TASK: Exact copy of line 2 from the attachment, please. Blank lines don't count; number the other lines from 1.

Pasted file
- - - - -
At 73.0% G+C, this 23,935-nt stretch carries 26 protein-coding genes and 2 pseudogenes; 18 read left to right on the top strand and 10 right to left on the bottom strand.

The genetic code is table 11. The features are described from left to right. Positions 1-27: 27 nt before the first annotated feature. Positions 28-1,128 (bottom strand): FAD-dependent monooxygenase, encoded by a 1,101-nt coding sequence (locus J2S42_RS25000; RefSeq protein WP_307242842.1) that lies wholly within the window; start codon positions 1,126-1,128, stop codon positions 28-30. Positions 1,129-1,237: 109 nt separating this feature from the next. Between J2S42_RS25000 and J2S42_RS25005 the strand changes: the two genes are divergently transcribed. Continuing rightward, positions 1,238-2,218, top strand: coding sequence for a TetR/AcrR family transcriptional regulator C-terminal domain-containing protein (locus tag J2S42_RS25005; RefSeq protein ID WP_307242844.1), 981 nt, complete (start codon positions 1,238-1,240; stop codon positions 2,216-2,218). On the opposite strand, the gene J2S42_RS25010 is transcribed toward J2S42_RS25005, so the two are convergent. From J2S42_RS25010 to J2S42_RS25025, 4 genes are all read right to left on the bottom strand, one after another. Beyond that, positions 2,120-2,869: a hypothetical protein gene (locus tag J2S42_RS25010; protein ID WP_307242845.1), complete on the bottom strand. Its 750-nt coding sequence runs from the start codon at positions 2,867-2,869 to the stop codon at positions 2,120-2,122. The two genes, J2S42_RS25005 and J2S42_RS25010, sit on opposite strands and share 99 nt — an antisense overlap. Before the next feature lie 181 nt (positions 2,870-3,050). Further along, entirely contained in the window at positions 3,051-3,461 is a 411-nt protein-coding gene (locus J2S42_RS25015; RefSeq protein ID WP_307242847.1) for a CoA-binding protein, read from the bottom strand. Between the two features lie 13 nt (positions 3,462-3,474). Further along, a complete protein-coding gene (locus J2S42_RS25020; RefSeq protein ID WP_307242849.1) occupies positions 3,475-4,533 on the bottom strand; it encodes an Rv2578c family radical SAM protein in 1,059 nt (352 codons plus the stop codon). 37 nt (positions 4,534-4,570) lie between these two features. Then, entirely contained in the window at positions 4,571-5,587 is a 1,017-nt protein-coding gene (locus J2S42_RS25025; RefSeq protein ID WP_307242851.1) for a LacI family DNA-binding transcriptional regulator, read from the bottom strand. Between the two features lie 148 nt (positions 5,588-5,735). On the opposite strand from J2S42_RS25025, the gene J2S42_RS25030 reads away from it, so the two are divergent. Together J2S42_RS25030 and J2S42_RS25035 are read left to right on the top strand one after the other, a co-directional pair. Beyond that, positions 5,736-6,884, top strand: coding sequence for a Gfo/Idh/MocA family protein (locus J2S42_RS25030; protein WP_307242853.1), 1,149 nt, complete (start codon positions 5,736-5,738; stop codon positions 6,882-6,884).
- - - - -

The genetic code is table 11. The features are described from left to right. Positions 1-27: 27 nt before the first annotated feature. Positions 28-1,128 (bottom strand): FAD-dependent monooxygenase, encoded by a 1,101-nt coding sequence (locus J2S42_RS25000; RefSeq protein WP_307242842.1) that lies wholly within the window; start codon positions 1,126-1,128, stop codon positions 28-30. Positions 1,129-1,237: 109 nt separating this feature from the next. Between J2S42_RS25000 and J2S42_RS25005 the strand changes: the two genes are divergently transcribed. Continuing rightward, positions 1,238-2,218, top strand: coding sequence for a TetR/AcrR family transcriptional regulator C-terminal domain-containing protein (locus tag J2S42_RS25005; RefSeq protein ID WP_307242844.1), 981 nt, complete (start codon positions 1,238-1,240; stop codon positions 2,216-2,218). On the opposite strand, the gene J2S42_RS25010 is transcribed toward J2S42_RS25005, so the two are convergent. From J2S42_RS25010 to J2S42_RS25025, 4 genes are all read right to left on the bottom strand, one after another. Beyond that, positions 2,120-2,869: a hypothetical protein gene (locus tag J2S42_RS25010; protein ID WP_307242845.1), complete on the bottom strand. Its 750-nt coding sequence runs from the start codon at positions 2,867-2,869 to the stop codon at positions 2,120-2,122. The two genes, J2S42_RS25005 and J2S42_RS25010, sit on opposite strands and share 99 nt — an antisense overlap. Before the next feature lie 181 nt (positions 2,870-3,050). Further along, entirely contained in the window at positions 3,051-3,461 is a 411-nt protein-coding gene (locus J2S42_RS25015; RefSeq protein ID WP_307242847.1) for a CoA-binding protein, read from the bottom strand. Between the two features lie 13 nt (positions 3,462-3,474). Further along, a complete protein-coding gene (locus J2S42_RS25020; RefSeq protein ID WP_307242849.1) occupies positions 3,475-4,533 on the bottom strand; it encodes an Rv2578c family radical SAM protein in 1,059 nt (352 codons plus the stop codon). 37 nt (positions 4,534-4,570) lie between these two features. Then, entirely contained in the window at positions 4,571-5,587 is a 1,017-nt protein-coding gene (locus J2S42_RS25025; RefSeq protein ID WP_307242851.1) for a LacI family DNA-binding transcriptional regulator, read from the bottom strand. Between the two features lie 148 nt (positions 5,588-5,735). On the opposite strand from J2S42_RS25025, the gene J2S42_RS25030 reads away from it, so the two are divergent. Together J2S42_RS25030 and J2S42_RS25035 are read left to right on the top strand one after the other, a co-directional pair. Beyond that, positions 5,736-6,884, top strand: coding sequence for a Gfo/Idh/MocA family protein (locus J2S42_RS25030; protein WP_307242853.1), 1,149 nt, complete (start codon positions 5,736-5,738; stop codon positions 6,882-6,884).